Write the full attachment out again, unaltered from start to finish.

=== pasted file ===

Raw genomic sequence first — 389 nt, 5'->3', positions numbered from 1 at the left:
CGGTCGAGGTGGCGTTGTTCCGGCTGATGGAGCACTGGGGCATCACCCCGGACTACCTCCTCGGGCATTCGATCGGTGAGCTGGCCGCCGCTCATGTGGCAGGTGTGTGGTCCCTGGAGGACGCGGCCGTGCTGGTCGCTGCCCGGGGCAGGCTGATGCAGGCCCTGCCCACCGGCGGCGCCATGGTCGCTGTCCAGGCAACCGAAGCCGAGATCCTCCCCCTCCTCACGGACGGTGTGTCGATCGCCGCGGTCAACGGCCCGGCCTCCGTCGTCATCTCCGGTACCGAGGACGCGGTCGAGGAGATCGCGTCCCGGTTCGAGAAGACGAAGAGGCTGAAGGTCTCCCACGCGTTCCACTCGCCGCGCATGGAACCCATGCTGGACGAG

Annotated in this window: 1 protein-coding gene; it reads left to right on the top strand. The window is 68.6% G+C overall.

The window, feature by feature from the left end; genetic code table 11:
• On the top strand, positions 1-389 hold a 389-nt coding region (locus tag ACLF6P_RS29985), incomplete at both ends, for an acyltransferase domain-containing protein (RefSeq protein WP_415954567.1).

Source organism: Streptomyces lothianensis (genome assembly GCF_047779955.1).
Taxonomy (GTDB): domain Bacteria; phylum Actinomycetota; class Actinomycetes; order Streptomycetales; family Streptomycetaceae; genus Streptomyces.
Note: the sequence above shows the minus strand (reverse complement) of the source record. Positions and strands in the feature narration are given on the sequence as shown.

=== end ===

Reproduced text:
Raw genomic sequence first — 389 nt, 5'->3', positions numbered from 1 at the left:
CGGTCGAGGTGGCGTTGTTCCGGCTGATGGAGCACTGGGGCATCACCCCGGACTACCTCCTCGGGCATTCGATCGGTGAGCTGGCCGCCGCTCATGTGGCAGGTGTGTGGTCCCTGGAGGACGCGGCCGTGCTGGTCGCTGCCCGGGGCAGGCTGATGCAGGCCCTGCCCACCGGCGGCGCCATGGTCGCTGTCCAGGCAACCGAAGCCGAGATCCTCCCCCTCCTCACGGACGGTGTGTCGATCGCCGCGGTCAACGGCCCGGCCTCCGTCGTCATCTCCGGTACCGAGGACGCGGTCGAGGAGATCGCGTCCCGGTTCGAGAAGACGAAGAGGCTGAAGGTCTCCCACGCGTTCCACTCGCCGCGCATGGAACCCATGCTGGACGAG

Annotated in this window: 1 protein-coding gene; it reads left to right on the top strand. The window is 68.6% G+C overall.

The window, feature by feature from the left end; genetic code table 11:
• On the top strand, positions 1-389 hold a 389-nt coding region (locus tag ACLF6P_RS29985), incomplete at both ends, for an acyltransferase domain-containing protein (RefSeq protein WP_415954567.1).

Source organism: Streptomyces lothianensis (genome assembly GCF_047779955.1).
Taxonomy (GTDB): domain Bacteria; phylum Actinomycetota; class Actinomycetes; order Streptomycetales; family Streptomycetaceae; genus Streptomyces.
Note: the sequence above shows the minus strand (reverse complement) of the source record. Positions and strands in the feature narration are given on the sequence as shown.